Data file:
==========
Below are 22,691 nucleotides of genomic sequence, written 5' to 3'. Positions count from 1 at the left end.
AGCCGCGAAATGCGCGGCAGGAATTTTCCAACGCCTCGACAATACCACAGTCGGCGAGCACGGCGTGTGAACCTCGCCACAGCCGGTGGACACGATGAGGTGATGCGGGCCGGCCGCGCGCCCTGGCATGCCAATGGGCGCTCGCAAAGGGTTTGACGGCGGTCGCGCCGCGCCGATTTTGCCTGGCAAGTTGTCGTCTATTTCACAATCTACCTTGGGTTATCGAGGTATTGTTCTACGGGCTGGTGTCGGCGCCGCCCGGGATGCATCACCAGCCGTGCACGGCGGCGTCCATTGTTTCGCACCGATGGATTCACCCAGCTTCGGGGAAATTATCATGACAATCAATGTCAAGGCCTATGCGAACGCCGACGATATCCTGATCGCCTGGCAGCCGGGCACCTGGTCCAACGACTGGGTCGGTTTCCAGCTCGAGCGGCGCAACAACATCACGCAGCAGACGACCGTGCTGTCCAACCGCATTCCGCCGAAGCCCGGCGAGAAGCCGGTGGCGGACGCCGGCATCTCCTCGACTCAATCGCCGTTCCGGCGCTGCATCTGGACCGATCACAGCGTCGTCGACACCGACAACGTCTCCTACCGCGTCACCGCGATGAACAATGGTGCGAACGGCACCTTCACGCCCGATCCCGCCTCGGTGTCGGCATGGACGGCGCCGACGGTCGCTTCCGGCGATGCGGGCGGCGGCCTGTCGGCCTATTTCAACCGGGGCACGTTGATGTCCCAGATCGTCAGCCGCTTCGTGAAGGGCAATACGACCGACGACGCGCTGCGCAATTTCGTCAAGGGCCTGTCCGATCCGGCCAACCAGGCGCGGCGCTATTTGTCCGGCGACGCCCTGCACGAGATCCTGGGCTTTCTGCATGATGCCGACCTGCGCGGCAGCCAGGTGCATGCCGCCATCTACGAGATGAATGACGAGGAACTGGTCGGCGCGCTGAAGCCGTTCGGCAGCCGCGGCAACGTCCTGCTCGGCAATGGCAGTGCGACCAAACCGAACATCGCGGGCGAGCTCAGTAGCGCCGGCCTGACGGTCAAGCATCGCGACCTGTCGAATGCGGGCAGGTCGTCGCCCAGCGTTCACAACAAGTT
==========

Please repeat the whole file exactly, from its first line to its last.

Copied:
Below are 22,691 nucleotides of genomic sequence, written 5' to 3'. Positions count from 1 at the left end.
AGCCGCGAAATGCGCGGCAGGAATTTTCCAACGCCTCGACAATACCACAGTCGGCGAGCACGGCGTGTGAACCTCGCCACAGCCGGTGGACACGATGAGGTGATGCGGGCCGGCCGCGCGCCCTGGCATGCCAATGGGCGCTCGCAAAGGGTTTGACGGCGGTCGCGCCGCGCCGATTTTGCCTGGCAAGTTGTCGTCTATTTCACAATCTACCTTGGGTTATCGAGGTATTGTTCTACGGGCTGGTGTCGGCGCCGCCCGGGATGCATCACCAGCCGTGCACGGCGGCGTCCATTGTTTCGCACCGATGGATTCACCCAGCTTCGGGGAAATTATCATGACAATCAATGTCAAGGCCTATGCGAACGCCGACGATATCCTGATCGCCTGGCAGCCGGGCACCTGGTCCAACGACTGGGTCGGTTTCCAGCTCGAGCGGCGCAACAACATCACGCAGCAGACGACCGTGCTGTCCAACCGCATTCCGCCGAAGCCCGGCGAGAAGCCGGTGGCGGACGCCGGCATCTCCTCGACTCAATCGCCGTTCCGGCGCTGCATCTGGACCGATCACAGCGTCGTCGACACCGACAACGTCTCCTACCGCGTCACCGCGATGAACAATGGTGCGAACGGCACCTTCACGCCCGATCCCGCCTCGGTGTCGGCATGGACGGCGCCGACGGTCGCTTCCGGCGATGCGGGCGGCGGCCTGTCGGCCTATTTCAACCGGGGCACGTTGATGTCCCAGATCGTCAGCCGCTTCGTGAAGGGCAATACGACCGACGACGCGCTGCGCAATTTCGTCAAGGGCCTGTCCGATCCGGCCAACCAGGCGCGGCGCTATTTGTCCGGCGACGCCCTGCACGAGATCCTGGGCTTTCTGCATGATGCCGACCTGCGCGGCAGCCAGGTGCATGCCGCCATCTACGAGATGAATGACGAGGAACTGGTCGGCGCGCTGAAGCCGTTCGGCAGCCGCGGCAACGTCCTGCTCGGCAATGGCAGTGCGACCAAACCGAACATCGCGGGCGAGCTCAGTAGCGCCGGCCTGACGGTCAAGCATCGCGACCTGTCGAATGCGGGCAGGTCGTCGCCCAGCGTTCACAACAAGTT